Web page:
Justice

Beauty Blogger Swiftly Dragged For Using Racial Slur in Korean Product Review

July 21st 2017

By:
Kyle Fitzpatrick

The world of beauty products may appear to be a haven for self-betterment.

But oftentimes the community of beauty fans and product makers find themselves in trouble for mishandling subjects like race.

Swiss beauty blogger Chanel Brusco is the latest to learn this after using a racial slur to review a product.

Brusco was reportedly reviewing a Korean beauty product and, in praising it, proceeded to use inappropriate language to describe its producers.

“Many of us don’t always understand the ‘Ching Chongs’ with the black hair and funny clothes,” Brusco reportedly wrote in her review. “But what makes us all the same, is our love for sleep and beautiful skin.”

The blogger also noted at one point that one can “discover a lot of funny stuff in the east.”

The response to Brusco has been swift and sharp.

Many on social media were quick to call out Brusco for such a comment, which the blogger has since deleted.

Brusco did release an apology, calling her use of the word a joke and invoking her own identity and friends from Asia as the reasoning. People were not happy.

The situation is yet another example of how products and markers of a culture are praised, while the group that created it are subtly demonized and further repressed.

In trying to appeal to other communities, those involved with the beauty industry frequently put down – or take advantage of – other cultures, dipping into appropriation on multi-tiers.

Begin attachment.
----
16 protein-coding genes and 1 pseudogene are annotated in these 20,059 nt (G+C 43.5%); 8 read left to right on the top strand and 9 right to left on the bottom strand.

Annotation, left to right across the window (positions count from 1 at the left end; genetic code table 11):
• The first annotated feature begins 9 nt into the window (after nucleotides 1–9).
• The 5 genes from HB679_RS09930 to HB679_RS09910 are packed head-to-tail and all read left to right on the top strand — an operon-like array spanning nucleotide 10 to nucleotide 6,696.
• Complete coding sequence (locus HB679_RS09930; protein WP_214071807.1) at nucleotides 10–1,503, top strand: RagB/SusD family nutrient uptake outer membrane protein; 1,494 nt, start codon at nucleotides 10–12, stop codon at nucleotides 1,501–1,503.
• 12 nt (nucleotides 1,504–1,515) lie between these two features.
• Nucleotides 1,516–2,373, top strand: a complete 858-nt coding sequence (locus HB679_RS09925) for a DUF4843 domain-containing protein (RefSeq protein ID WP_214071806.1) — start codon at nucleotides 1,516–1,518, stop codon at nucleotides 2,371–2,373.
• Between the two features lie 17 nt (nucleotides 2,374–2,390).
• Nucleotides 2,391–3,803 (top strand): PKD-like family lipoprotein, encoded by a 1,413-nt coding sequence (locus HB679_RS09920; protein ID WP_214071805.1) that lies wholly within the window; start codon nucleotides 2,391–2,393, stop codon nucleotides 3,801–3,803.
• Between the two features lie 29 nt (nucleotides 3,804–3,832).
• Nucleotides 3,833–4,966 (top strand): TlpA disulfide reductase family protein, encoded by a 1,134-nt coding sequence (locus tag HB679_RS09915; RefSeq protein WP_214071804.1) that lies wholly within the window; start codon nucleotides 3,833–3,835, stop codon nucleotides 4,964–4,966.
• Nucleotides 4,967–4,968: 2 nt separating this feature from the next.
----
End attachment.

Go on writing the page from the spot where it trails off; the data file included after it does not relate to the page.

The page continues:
From Kim Kardashian’s recent beauty blackface episode to Shea Moisture’s erasure of black faces in an ad campaign to the more recent “chocolate challenge,” recurrences of racial insensitivities recur in a field where people are trying so hard to make themselves appear one way. The results expose casual racism.

While these situations may seem small and insignificant, the beauty industry is a huge, billion dollar industry.

The beauty industry generates $62 billion in the United States alone, a fact that highlights that situations like this aren't reflective of a small niche market but a financial giant. Paired with minority groups often spending more for products, instances of cultural appropriation and racism seem particularly pronounced.

As actress Amandla Stenberg pointed out in 2015 regarding Kylie Jenner's wearing of cornrows, this is an industry that loves to take advantage of features and beauty traits associate with a race, while ignoring the difficulties said community faces. Clearly, this problem isn't siloed to one specific group in beauty.